Break from baseball sickening

Updated: March 2, 2009, 2:26 PM ET
By Buster Olney
You'll have a great time with the kids at Disney World, my friends told me. It'll be so much fun, they said. A nice break from baseball, they told me.

What I didn't know is that my son is the Antichrist, apparently, when he gets within walking distance of a theme park. "Time to get up, Dad," he said Saturday morning, not so much lifting my eyelids as hoisting them. "The first bus comes at 8."

Now, to be clear, I'm not exactly cut out of theme-park cloth.

My parents bought a dairy farm in Randolph Center, Vt., when I was 9, intent on making their children's lives the most boring ever. Our big family trip was to the town of Randolph; once a week, we'd load up the car and make that six-mile journey. The largest body of water in the state of Vermont is Lake Champlain, which is an hour away from where I was raised, and I saw Lake Champlain for the first time -- no joke -- last year, at the age of 44. There were no such things as family vacations, because cows have to be milked every day, twice a day, and I really didn't know that much about Disney because we didn't have a television.

So I can't say that I was teeming with enthusiasm when the kids excitedly explained to me that they wanted to be among the first on a ride called Splash Mountain. But, hey, it was for the kids, and after 30 years of haranguing my parents about the boredom they manifested in us, I was in no position to argue.

It's a great ride, Sydney and Jake insisted, and they yanked on my arms and pulled me past the castle at Disney World, and then shoved me into the backseat of some small boat-like thing. Jake, the 4-year-old, grinned in a way that revealed all of his teeth. "This is great," he said.

"Is your seat covered in water, too?" I asked him. "I'm totally soaked."

"This is great," he said, shrieking as we went down a couple of little dips and around a corner. I looked ahead, where there appeared to be a couple of hoses intermittently spraying water in an arch.

"You never know when it's going to spray," said 9-year-old Sydney. "Maybe it'll get you, Dad."

Yeah, maybe it will. It was a setup. A rocket of water shot into the air, and five minutes into the kids' dream trek, my butt and my shirt were drenched. "This is great," Jake said.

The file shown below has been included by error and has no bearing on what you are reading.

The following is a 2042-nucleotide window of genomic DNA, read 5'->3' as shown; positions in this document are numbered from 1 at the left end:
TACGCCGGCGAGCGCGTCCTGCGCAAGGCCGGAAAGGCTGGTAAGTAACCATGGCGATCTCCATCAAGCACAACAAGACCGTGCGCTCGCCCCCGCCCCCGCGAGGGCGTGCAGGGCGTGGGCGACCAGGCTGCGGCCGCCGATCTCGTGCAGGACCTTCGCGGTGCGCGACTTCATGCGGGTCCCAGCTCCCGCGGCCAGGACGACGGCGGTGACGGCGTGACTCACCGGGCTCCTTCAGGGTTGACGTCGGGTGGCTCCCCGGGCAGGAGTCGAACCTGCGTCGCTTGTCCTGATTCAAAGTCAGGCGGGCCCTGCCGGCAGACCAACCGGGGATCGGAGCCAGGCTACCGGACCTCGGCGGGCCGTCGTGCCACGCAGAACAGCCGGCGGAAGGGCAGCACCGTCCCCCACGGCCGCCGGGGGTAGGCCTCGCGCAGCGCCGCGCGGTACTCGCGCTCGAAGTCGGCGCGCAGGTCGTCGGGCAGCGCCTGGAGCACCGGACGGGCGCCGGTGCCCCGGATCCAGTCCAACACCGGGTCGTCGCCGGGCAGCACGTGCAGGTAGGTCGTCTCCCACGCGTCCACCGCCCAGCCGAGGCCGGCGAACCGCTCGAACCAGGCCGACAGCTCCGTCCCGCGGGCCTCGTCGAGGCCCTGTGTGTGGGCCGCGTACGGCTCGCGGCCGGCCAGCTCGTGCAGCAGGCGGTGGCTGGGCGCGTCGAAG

I wanted to go find a towel, maybe a store to buy some dry clothes. The kids wanted to run to the Big Thunder Mountain Railroad, just next door. A nice choo-choo, I thought. "This will dry you off, Dad," Sydney said.

She was right. Turns out Big Thunder Mountain Railroad is incorrectly identified. Turns out it's a roller coaster, and every time that thing changed direction, I swear, water flew off me; it was the second of multiple assaults on my stomach lining. "This is great," Jake screamed, the curls in his hair straightened at every corner.

It ended. Surely it was time for breakfast. "Dumbo Ride," Jake said.

It looked harmless. All the kids in line seemed to range between 1 and 5. Easy enough.

But when you're standing in line, the sun beating down, your butt still wet and your stomach still flipping from the Big Thunder ride, they don't tell you about the Dumbo joystick.

We climbed into the elephant and Jake immediately reached over for the handle, and started popping the thing up and down. Friday night's cheeseburger began to rise. Jake saw my expression, and did this slow down his effort to create as much turbulence as possible? Of course not. "This is great!" Jake yelled. I staggered off the ride.

I begged Sydney to intercede. "Dad, you said you wanted to go on rides," she said. "You gotta go on rides."

The Winnie The Pooh ride. Nothing but little kids in line, but hey, I knew by then that this meant nothing, that all kids are seemingly impervious to motion sickness. I tried to imagine how the Winnie The Pooh story might be twisted into some kind of parent-crushing ride. Eeyore? No, moves too slowly. Pooh? Maybe the release of bees?

Of course. Tigger. The bouncy Tigger. And of course, this part of the ride seemingly lasted twice as long as any other. "This is great," said Jake. I wondered if I might be the first ever to wretch in a honey pot.

There would be no relief on the Peter Pan ride, I knew. All that pixie dust, all that flying over London. "Look, Dad, there's the crocodile," Sydney shrieked. Captain Hook was being devoured; I couldn't even think of food, by that moment. Five rides in the first hour and I had just about had it.

And that's when Jake the Antichrist applied the coup de grace: the Teacup ride.

Really, it didn't look that bad. You sit in a cup and it goes around in circles a little bit. I had no idea that the kids could accelerate the spinning by pulling on the disc in the center of the ride.

"Faster!" Sydney said. It was a conspiracy. "Faster!"

There's a scene in the "Right Stuff" when legendary pilot Chuck Yeager's plane plummets into an irreversible spin, the G forces driving his head to the side against the canopy of the cockpit. This is how I felt. "This is great!" the Antichrist screamed.

I swear that everything I have eaten in my 45 years on this earth was gathering at the core of my stomach, like lava collecting before the eruption of a volcano. I began to imagine how it would look to the 200 or so toddlers waiting in line if they saw an adult erupt all over the flooring of the teacup ride.

Thankfully, it ended, just in time. I let my wife take the rest of the rides, for the rest of the day, with her spawn. Writing about baseball is a much safer existence.